... Participants randomised to the active treatment group received the same standardised advice and education as the control group and in addition, they were prescribed a condition-specific home exercise programme to be carried out twice daily at home over a six week period. The set of exercises was selected to reflect a combination of current physiotherapy practice as evidenced by recent practitioner survey data [3,12] and recommendations in the available literature [4][5][6][7]. The constituent exercises focussed on 1) flattening of the lumbar lordosis 2) lumbar flexion 3) abdominal muscle activation 4) trunk muscle strengthening and 5) aerobic fitness (see Appendix S2). ...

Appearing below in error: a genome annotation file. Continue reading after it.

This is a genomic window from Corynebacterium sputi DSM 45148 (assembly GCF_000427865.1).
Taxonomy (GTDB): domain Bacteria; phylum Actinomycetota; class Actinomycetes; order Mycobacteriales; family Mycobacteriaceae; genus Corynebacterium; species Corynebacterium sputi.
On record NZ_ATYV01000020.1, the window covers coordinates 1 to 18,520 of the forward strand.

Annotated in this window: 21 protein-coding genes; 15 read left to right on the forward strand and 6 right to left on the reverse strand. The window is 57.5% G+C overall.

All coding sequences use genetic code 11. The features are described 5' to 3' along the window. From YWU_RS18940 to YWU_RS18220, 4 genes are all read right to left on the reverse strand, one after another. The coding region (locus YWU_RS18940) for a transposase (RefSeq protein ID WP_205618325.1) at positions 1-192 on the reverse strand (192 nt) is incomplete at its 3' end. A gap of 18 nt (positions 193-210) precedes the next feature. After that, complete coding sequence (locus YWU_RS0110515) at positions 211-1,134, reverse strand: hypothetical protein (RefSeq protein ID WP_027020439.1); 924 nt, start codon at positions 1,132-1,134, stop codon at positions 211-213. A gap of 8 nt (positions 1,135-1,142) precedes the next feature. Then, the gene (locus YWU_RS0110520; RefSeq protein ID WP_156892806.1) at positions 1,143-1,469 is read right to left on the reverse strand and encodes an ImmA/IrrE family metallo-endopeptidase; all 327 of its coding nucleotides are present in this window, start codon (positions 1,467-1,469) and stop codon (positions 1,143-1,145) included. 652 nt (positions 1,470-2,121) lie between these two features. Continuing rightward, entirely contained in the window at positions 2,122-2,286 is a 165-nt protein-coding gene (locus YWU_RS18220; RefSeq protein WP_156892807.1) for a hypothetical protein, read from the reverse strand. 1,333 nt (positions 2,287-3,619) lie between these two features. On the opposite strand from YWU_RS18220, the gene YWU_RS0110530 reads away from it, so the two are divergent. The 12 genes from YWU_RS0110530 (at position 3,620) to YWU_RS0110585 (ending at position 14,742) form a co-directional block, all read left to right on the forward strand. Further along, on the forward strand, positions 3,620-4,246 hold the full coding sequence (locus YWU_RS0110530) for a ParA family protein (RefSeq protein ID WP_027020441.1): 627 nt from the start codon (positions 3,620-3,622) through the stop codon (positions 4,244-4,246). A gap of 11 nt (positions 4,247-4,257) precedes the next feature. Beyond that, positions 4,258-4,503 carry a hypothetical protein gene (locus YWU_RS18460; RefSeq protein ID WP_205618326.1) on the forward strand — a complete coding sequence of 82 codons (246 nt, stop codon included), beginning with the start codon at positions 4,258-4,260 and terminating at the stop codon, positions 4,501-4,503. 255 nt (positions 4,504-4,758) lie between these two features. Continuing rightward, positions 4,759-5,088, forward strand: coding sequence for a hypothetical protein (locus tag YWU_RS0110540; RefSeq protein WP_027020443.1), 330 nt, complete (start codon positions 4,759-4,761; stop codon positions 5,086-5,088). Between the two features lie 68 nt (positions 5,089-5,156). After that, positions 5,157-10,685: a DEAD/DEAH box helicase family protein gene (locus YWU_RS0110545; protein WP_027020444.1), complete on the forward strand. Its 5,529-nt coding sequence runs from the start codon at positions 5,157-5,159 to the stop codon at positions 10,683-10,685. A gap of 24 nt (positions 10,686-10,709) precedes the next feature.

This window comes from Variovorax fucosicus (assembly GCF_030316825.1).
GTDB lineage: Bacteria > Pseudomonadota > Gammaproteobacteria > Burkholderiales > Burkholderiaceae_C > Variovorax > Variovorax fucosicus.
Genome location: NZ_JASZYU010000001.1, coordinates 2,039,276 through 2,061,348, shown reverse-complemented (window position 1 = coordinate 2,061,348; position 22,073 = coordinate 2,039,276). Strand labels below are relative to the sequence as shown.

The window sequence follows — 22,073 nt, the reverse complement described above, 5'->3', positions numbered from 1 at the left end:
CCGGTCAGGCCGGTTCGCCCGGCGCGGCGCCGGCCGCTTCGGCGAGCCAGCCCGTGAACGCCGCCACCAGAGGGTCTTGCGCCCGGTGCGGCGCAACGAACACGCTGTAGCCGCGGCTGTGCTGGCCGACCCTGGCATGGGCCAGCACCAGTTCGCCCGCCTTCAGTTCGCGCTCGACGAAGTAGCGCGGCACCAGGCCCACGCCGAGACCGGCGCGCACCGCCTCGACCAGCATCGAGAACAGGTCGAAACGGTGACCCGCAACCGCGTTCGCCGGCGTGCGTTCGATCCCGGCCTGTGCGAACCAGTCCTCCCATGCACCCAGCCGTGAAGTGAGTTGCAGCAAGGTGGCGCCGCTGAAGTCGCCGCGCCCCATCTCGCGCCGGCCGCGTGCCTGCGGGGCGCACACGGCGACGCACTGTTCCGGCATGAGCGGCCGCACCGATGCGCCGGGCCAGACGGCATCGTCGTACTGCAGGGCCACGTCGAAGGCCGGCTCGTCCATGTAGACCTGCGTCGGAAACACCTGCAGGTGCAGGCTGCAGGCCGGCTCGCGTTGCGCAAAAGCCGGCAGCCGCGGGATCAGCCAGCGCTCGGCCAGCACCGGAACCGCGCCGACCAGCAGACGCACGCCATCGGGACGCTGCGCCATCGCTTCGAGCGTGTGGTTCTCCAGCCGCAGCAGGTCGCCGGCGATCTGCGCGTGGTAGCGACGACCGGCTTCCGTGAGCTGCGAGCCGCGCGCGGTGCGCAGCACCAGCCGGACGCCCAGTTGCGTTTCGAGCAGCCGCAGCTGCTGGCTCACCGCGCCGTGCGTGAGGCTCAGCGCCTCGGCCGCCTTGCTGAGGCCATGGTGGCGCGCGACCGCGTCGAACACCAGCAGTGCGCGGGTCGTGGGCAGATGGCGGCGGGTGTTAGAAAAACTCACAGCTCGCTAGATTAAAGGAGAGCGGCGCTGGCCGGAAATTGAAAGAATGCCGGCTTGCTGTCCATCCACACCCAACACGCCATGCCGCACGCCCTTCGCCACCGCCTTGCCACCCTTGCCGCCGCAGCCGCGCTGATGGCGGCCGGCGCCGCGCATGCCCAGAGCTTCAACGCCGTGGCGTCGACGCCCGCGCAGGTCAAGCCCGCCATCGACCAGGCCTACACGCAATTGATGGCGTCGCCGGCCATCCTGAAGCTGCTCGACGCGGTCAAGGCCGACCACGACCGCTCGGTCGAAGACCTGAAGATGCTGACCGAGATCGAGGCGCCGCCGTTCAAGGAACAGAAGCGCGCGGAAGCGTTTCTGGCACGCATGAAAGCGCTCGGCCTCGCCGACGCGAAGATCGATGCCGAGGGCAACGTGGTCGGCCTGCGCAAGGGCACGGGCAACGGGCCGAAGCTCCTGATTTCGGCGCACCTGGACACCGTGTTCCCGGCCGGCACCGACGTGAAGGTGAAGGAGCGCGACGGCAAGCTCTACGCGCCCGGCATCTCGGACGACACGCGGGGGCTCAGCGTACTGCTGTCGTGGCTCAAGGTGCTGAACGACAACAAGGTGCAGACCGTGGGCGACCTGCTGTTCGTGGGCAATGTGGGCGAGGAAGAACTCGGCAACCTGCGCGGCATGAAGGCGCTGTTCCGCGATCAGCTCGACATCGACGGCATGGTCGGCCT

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Objective: To compare the effectiveness of a physiotherapy programme with a control treatment of advice and education in patients with neurogenic claudication symptoms. Design: Pragmatic randomised controlled clinical trial. Setting: Primary care-based musculoskeletal service. Patients: Adults aged 50 or over with neurogenic claudication symptoms causing limitation of walking. Interventions: Condition-specific home exercises combined with advice and education, or advice and education alone. Main outcome measures: The primary outcome was the difference in improvement of symptom severity scores on the Swiss Spinal Stenosis Scale at eight weeks. Secondary outcomes included measures of physical function, pain and general well-being at eight weeks and 12 months. Results: There was no significant difference between groups in the Swiss Spinal Stenosis symptom severity scale at eight weeks (t = 0.47, p = 0.643): mean change (SD) control group -0.18 (0.47), treatment group -0.10 (0.66), difference (95% CI) 0.08 (-0.19, 0.35); baseline-adjusted difference 0.06 (-0.19, 0.31)]. An unplanned subgroup analysis suggested that for patients with the top 25% of baseline symptom severity scores, the physiotherapy exercise programme resulted in an improvement in the primary outcome, and modest but consistently better secondary outcomes at both time-points compared to the control group. The effectiveness in different subgroups requires further direct evaluation. Conclusions: In the treatment of patients with neurogenic claudication symptoms, a physiotherapist-prescribed home exercise programme is no more effective than advice and education. Ethical approval: The study was approved by Leeds Central Ethics Committee and informed consent was given by all participating patients. Copyright: The Corresponding Author has the right to grant on behalf of all authors and does grant on behalf of all authors, a worldwide licence to the Publishers and its licensees in perpetuity, in all forms, formats and media (whether known now or created in the future), to i) publish, reproduce, distribute, display and store the Contribution, ii) translate the Contribution into other languages, create adaptations, reprints, include within collections and create summaries, extracts and/or, abstracts of the Contribution, iii) create any other derivative work(s) based on the Contribution, iv) to exploit all subsidiary rights in the Contribution, v) the inclusion of electronic links from the Contribution to third party material where-ever it may be located; and, vi) licence any third party to do any or all of the above. Trial registration: ISRCTN 78288224 - doi10.1186/ISRCTN35836727; UKCRN 4814.